Ryan Murphy’s Infinite Business

I’ve said before I’ll say it again: Ryan Murphy is the busiest man in Hollywood. A non-stop production machine, Murphy has produced at least two series a year–be it a continuation of a series like Glee or a new off-shoot of something like 2016’s The People vs. O.J. Simpson–every year since 2009. With his new series Feud, another anthology series with the first season depicting the rivalry between Bette Davis and Joan Crawford, debuting in March, the man shows little signs of stopping down. With such prolificacy, it’s apparent that one would hear Murphy’s name quite a bit in the news, almost everyday in fact. Just today Annette Bening was announced as the first official cast member of the second season of American Crime Story, subtitled Katrina. Although Bening is the only confirmed cast member of the second season, which won’t air until 2018, the show and its producers haven’t hesitated in revealing seasons already in the works.

Announced not long after the first season–O.J.–aired, the second season of the crime anthology will depict the aftermath of Hurricane Katrina, with Bening portraying the former governor of Louisiana, Kathleen Blanco. Not long after that was announced, FX, the network which airs American Crime Story revealed that season three would depict the murder of fashion designer Gianni Versace. Not to be outdone, though, the network announced in January that season four would center around the Monica Lewinsky scandal and the ensuing impeachment trial of President Bill Clinton. Yes, this is a lot to keep up with. With season two not even begun filming, it can be puzzling to think why FX and Murphy are so gung-ho about announcing the next seasons so early. Still, knowing Murphy, the rapid successions of headlines feels entirely normal.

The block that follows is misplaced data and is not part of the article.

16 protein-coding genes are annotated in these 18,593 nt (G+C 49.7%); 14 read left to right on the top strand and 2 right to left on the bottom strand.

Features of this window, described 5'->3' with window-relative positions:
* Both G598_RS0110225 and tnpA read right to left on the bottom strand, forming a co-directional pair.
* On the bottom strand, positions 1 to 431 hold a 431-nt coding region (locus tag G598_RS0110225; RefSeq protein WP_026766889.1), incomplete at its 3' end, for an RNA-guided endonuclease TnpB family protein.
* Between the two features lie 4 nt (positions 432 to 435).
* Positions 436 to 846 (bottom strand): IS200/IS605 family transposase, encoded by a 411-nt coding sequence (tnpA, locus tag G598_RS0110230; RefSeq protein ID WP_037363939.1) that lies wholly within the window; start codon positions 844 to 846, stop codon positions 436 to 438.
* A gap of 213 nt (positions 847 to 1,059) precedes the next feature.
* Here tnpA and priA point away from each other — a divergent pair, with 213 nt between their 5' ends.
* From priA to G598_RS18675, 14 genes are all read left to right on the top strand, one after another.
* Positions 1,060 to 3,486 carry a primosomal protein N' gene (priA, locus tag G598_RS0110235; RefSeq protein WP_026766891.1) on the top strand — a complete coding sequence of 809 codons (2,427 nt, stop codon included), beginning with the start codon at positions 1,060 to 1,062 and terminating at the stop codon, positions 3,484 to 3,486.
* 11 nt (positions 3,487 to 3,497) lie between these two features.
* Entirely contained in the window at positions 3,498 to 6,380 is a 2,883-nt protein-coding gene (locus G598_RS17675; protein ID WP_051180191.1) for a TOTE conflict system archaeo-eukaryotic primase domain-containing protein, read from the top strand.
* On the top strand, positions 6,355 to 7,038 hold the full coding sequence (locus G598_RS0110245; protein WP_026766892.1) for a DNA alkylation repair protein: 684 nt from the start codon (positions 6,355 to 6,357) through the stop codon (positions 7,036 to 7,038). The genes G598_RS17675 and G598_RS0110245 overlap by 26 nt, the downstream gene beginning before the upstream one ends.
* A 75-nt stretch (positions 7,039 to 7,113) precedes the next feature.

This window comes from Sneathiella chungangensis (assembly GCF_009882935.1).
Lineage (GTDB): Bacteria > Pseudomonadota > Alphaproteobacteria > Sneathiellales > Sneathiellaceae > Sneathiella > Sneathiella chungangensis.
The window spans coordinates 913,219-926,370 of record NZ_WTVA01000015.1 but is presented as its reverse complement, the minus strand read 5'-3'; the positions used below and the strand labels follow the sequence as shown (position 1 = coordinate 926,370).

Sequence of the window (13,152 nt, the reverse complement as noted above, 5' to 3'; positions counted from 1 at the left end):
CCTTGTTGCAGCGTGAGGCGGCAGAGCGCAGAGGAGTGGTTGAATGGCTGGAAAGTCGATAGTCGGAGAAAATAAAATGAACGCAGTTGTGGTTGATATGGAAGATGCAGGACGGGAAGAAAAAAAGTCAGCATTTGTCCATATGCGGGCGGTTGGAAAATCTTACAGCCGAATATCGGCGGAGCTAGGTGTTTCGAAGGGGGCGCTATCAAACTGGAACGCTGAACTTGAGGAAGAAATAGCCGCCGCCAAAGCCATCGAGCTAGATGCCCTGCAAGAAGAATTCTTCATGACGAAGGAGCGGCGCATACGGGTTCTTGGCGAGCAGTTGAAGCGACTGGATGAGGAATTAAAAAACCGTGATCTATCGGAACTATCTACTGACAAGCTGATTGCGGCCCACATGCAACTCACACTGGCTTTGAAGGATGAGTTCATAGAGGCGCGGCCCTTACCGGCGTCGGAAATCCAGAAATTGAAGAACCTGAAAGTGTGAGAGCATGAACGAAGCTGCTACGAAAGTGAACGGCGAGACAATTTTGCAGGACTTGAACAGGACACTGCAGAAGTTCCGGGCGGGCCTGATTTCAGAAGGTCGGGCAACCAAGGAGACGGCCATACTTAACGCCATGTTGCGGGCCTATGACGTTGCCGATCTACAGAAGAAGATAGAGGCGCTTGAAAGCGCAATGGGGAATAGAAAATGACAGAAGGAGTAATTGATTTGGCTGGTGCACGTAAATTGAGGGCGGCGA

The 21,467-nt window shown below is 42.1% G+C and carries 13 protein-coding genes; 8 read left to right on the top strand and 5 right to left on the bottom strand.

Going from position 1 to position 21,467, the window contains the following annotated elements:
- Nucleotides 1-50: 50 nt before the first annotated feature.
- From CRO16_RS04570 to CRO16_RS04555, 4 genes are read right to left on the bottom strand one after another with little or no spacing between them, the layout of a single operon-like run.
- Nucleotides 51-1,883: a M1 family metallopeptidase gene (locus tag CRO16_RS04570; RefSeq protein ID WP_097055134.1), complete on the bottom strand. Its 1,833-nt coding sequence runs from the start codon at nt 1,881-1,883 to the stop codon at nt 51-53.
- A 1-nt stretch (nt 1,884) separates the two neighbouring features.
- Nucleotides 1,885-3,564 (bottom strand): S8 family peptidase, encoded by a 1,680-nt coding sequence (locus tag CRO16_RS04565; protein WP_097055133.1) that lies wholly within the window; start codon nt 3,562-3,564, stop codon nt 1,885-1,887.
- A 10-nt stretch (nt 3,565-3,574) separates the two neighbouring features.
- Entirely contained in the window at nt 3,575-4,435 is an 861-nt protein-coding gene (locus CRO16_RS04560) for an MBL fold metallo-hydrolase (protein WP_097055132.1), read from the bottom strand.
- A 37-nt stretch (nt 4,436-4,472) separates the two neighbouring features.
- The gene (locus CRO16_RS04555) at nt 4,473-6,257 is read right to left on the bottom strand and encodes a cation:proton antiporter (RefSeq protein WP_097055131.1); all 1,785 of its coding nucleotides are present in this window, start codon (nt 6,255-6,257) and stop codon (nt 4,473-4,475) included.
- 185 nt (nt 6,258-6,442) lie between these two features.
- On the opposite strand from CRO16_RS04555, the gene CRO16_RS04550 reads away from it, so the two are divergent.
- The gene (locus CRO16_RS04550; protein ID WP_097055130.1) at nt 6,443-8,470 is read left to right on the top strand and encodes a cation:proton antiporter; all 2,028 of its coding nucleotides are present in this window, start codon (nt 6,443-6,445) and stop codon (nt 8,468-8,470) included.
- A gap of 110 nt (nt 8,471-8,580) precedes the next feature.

Murphy’s shows are consistently based “in the now,” even seasons of American Horror Story like Asylum and Freak Show which are set in the 1960s and ’50s, respectively. Whether Murphy is commenting on the AIDS epidemic with the backdrop of the fight for marriage equality like his HBO film The Normal Heart, or casting a metaphor on the increased violence against African-Americans with O.J., Murphy is not one to shy about tackling headlines with the content of his shows. Due to this, it is understandable why Murphy wants to utilize such incendiary events to capitalize on his own brand, and there is no better time to due so than the present. By announcing the themes of his many, many shows months and years earlier than they will be released, Murphy manages to stay ahead of the curve and to build excitement. Although the fourth season of his American Crime Story liked won’t air until 2019, he can create suspense for how the real life case against the former President will be depicted–and for how it will possibly parallel the Donald Trump presidency, a man who has also been accused of numerous sexual assault allegations.

Murphy will continue to prematurely announce his projects, and I personally cannot blame him for staying ahead of the game. If he doesn’t announce the basis for season five of ACS before we ever see the opening of season two, I’ll be quite surprised at the lack of courage from Mr. Murphy.


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